So the latest issue of Apex Magazine is now online and features my story L’esprit de L’escalier about a guy, and endless staircase, and the things you think about during the descent. There’s already some discussion about the story taking place over at I09 which has left me thinking, among other things, “wow, I really do need to read House of Leaves.”
And since we’re talking Apex, I’m going to take the opportunity to re-post something that the Apex Chief Alien Jason Sizemore put up on their blog recently. It interests me for two reasons: firstly, because Apex has been pretty good to me as a writer. This is the third of my stories they’ve published, and the first two have managed to sneak onto the occasional recommended reading list and awards shortlist, but I was a fan of the magazine long before I was published there. I subscribed, back when they were a semi-pro hardcopy magazine, and I’ve signed up to be a minion now that they’re a pro-level online market.
But the second reason this interests me is simple: the internet is changing the way people read and consume, and all too often it’s easy to forget this. The internet increasingly makes us passive in our consumption – these days I rarely even go looking for specific websites, since the combination of Twitter, Facebook, and my RSS feed pushes more information at me on a daily basis than I can process. And as a reader of short fiction, I’m acutely aware that passive consumption without thinking about the means of production will inevitably lead to less short fiction for me to enjoy. When I first read Jason’s post it immediately make me think about the relationship I have to many of the short fiction venues I enjoy, and hopefully it’ll give you a moment to pause and reflect as well.
And if you choose to drift over to the website and click on the big alien headed “become a minion” on the bottom of the page , well, that’d just be icing on the cake.
Becoming an Apex Magazine Minion
(Originally posted on the Apex Blog by Jason Sizemore)
One of the most common questions I receive has to do with Apex Magazine and where do I find the money to keep it operating. They see that we pay five cents a word. They see that we buy great art each issue. They see that the published products are polished and edited. You’ll find few typos in our stories (and if you do, feel free to call us out on it, I’d prefer fixing it than leaving it for the world to see like some ugly cold sore). They want to know how do I fund Apex Magazine.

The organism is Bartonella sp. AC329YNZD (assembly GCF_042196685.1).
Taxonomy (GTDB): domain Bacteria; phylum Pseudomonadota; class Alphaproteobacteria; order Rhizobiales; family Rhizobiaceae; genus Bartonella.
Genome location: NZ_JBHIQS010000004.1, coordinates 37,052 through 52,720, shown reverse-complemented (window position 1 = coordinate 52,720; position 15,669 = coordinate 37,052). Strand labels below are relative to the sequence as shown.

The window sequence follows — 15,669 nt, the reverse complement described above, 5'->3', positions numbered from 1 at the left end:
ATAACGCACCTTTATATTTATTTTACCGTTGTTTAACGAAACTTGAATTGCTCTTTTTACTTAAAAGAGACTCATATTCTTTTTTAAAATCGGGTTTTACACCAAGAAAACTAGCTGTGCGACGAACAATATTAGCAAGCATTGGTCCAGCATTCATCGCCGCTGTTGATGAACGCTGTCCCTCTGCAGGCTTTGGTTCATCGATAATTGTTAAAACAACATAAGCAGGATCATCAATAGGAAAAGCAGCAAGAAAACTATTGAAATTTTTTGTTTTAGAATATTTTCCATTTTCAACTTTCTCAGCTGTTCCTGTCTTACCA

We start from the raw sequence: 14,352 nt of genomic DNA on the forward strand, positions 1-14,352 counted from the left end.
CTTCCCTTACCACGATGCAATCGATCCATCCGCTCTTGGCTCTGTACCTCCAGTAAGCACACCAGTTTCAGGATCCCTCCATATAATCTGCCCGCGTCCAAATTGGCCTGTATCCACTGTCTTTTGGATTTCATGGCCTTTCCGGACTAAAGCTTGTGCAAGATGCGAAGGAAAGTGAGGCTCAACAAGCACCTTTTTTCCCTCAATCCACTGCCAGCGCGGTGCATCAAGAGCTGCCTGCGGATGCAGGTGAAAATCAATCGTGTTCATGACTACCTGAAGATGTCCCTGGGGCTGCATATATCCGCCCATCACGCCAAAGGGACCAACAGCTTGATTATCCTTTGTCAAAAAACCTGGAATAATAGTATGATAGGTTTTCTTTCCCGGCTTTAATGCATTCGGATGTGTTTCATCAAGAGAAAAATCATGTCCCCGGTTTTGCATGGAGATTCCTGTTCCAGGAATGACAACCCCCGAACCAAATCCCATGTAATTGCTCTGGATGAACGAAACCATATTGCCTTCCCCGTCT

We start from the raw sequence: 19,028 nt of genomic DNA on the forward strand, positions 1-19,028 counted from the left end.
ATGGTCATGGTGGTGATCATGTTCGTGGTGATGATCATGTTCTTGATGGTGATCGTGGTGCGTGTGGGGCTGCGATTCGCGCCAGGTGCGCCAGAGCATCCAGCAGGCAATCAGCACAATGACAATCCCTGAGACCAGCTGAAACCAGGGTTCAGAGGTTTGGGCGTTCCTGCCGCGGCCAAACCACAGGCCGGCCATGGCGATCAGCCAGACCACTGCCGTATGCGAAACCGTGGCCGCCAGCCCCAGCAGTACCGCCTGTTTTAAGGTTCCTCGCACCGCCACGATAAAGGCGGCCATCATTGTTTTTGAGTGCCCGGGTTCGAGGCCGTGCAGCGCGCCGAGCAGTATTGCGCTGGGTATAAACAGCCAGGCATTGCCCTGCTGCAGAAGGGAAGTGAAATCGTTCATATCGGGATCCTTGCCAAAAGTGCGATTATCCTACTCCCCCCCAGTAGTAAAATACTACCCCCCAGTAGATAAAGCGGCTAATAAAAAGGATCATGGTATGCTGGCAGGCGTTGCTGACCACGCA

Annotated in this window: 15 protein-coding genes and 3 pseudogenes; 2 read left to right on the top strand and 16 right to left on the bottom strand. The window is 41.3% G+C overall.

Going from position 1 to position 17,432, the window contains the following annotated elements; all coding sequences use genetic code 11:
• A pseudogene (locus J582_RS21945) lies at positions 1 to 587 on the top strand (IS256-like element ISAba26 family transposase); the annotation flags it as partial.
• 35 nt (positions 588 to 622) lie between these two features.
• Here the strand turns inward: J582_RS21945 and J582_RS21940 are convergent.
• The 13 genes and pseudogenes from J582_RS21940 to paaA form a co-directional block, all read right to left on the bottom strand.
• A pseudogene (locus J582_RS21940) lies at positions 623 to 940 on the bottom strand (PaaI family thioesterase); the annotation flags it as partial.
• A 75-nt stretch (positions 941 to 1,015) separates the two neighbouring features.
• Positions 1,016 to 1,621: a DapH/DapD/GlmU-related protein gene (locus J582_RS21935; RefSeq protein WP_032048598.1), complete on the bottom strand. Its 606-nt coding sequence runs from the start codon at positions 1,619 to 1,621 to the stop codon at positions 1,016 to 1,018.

The answer is simple. Straight from my pocket.
How much is this exactly?
It doesn’t take a math wizard to get a close estimate of how much money is spent running Apex Magazine. Copy and pasting Nick’s story into Word gives us a value of approximately 2100 words. Doing the same for Theodora’s story and you’ll get around 7200 words. That alone is $465 in author expenses. The poem was $5 and we paid $25 for the VanderMeer reprint. All told, $495 in author expenses.
I’m not going to divulge what we paid the artist, but I can give an honest estimate of $50 per issue for the art.
Each issue costs on average $500-$600 to produce.
Even with my prior post asking our readers to consider becoming a minion, the magazine has earned $122.36 this month through donations, minion memberships, and digital copy sales. And this is an exceptional month. Most months the amount is $40-$60.
I love financing and producing Apex Magazine. But I sure could use an assist. Even if the amount earned was just half the cost to produce it would be a great help.
I don’t ever foresee me ending Apex Magazine. I love working with writers, artists, and editors too much for that to happen. Yet, painful concessions would have to be made eventually. Our word limit would decrease. Pay would drop below the professional rate. No more beautiful art to adorn each issue. Fewer reprints. No poetry.
This isn’t one of those patented Internet ultimatums: ya unappreciative bastards pony up or I close the show. This is me asking for some financial aid to help Apex Magazine remain a top-notch pro publication. I know it can be done because I know our site visit numbers. Since June, 2009, they have doubled. Over a 30 day span, a single story on Apex Magazine receives an average of 2000 unique visitors (and draws about 10 a day as long as it’s available).
Being a minion grants you benefits and rewards. You will receive each issue (in seven different eBook formats) a week before the content is posted online. You get a discount code for the Apex Store. There are a number of other benefits, as well. Check them out here.
If you’ve made it this far, well, thank you for your kind attention. But shouldn’t you be clicking the link above to become a minion? Get to it, already!